Songs Of The Day 4/10/2015: Bobby Marchan – “There's Something On Your Mind 2” + “You’re Still My Baby, Pt. 2”

We Need to Talk: Even within the vibrant cultural patchwork of New Orleans music, Bobby Marchan’s career was one of the most intriguing and exceptional. As a youngster he grew up equally taken with blues music and drag performers. He started working as a female impersonator in his twenties, for a troupe called the Powder Box Revue. Also according to his 1999 obituary in The Independent, Marchan relocated to New Orleans and became emcee at Club Tijuana, also adopting a drag persona. The Southern tradition of female impersonation and drag shows, especially in New Orleans, stretches back to the 1930’s. Vintage establishments like the extinct Club My-O-My put on renown revues that drew equally enthusiastic gay and straight audiences. It only became a “problem” when the forces of fundie religion and anti-Commie dingbats found a new revenue stream in defining and hunting down “subversives.” Anyway, never mind. The point is that Marchan became a NOLA superstar and from time to time “discussed make-up with Little Richard.”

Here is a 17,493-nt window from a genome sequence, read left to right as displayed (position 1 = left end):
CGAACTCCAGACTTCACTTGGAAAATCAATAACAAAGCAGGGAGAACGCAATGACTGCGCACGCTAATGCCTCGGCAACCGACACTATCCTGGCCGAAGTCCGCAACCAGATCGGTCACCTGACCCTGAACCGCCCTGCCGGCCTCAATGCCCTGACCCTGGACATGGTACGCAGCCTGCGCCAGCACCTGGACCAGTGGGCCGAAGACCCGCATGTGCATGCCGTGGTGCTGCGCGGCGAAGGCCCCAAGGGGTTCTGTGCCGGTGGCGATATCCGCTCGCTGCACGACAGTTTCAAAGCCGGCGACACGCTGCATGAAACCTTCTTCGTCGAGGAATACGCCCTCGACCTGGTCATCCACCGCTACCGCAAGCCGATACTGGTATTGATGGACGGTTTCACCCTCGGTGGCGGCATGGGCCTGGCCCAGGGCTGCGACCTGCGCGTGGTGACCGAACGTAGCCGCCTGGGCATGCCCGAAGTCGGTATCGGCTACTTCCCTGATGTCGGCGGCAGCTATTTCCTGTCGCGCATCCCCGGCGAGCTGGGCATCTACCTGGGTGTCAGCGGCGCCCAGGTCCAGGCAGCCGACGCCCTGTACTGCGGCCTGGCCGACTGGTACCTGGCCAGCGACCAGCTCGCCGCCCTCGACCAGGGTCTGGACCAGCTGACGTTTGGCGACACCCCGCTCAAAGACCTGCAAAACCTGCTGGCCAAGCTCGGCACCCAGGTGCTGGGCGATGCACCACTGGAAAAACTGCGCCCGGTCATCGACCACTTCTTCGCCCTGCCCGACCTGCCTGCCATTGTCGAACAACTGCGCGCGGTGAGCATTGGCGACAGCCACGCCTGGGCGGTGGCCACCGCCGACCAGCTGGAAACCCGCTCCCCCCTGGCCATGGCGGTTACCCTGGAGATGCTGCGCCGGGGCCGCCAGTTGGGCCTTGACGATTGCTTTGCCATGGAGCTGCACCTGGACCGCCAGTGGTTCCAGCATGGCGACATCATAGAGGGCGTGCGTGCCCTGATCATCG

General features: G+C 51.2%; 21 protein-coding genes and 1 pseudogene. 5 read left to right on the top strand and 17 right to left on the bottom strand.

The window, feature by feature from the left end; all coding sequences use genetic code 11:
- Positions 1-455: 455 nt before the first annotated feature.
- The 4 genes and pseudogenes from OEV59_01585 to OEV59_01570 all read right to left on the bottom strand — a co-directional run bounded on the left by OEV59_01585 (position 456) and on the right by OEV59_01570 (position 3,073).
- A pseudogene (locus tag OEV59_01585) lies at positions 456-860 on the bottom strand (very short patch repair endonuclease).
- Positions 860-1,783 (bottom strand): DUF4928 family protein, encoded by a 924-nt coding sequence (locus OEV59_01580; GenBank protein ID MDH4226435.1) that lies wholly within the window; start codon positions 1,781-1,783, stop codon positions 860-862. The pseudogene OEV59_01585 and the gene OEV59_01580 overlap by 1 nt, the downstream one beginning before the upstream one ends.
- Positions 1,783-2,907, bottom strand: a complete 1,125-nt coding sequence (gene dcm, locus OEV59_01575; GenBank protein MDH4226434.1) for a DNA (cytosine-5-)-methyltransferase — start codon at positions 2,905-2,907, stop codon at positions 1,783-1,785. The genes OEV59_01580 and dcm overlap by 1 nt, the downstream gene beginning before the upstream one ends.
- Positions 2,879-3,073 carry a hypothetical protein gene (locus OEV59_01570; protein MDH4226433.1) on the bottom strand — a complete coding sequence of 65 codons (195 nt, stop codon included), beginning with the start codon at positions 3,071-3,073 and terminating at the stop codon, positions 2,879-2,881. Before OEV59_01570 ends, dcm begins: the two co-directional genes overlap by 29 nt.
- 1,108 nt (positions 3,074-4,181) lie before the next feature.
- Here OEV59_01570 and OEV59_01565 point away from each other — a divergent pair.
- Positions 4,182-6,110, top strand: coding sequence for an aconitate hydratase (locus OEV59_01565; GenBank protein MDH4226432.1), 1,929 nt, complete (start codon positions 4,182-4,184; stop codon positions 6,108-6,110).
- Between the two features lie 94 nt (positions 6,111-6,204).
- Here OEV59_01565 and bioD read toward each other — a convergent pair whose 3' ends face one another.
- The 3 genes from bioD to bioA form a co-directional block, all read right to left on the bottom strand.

When New Orleans emerged as the earliest center of R&B – well, to be honest, it was the earliest center of three-quarters of all damn 20th century popular music – Marchan briefly transitioned into the mainstream and scored a #1 national R&B hit in 1960 with his interpretation of Big Joe McNeely’s “There’s Something On Your Mind” – but it was the second part of his recording, the mainly spoken-word portion, that drew the attention. It’s a weird, uncomfortably impassioned description of a theoretical love triangle that ends badly for all participants. That such moral ambiguity, not at all uncommon in straight blues music, found its way to national acclaim in the early ’60s is pretty telling. Even inspirational, in a way that excites cultural anthropologists, which I hope we’re all training to become. As a bonus I’ve thrown in the very similar “You’re Still My Baby, Part 2,” which zeroes in on the forlorn desperation without quite so much of a body count.

Some other fun facts about Bobby Marchan: He was once the personal valet for Rudy Ray Moore – Dolemite himself. He operated his own local version of The Gong Show in the ’80s and ‘90s. In the latter years of his life he was one of the founders of Cash Money Records, the label that brought you Lil’ Wayne, Drake, Nicki Minaj and Juvenile – although, despite everyone giving Marchan credit for the genesis of Cash Money, nobody’s exactly sure what he did. He may have just gone to Kinko’s for business cards. We just don’t know. Or at least nobody's telling.

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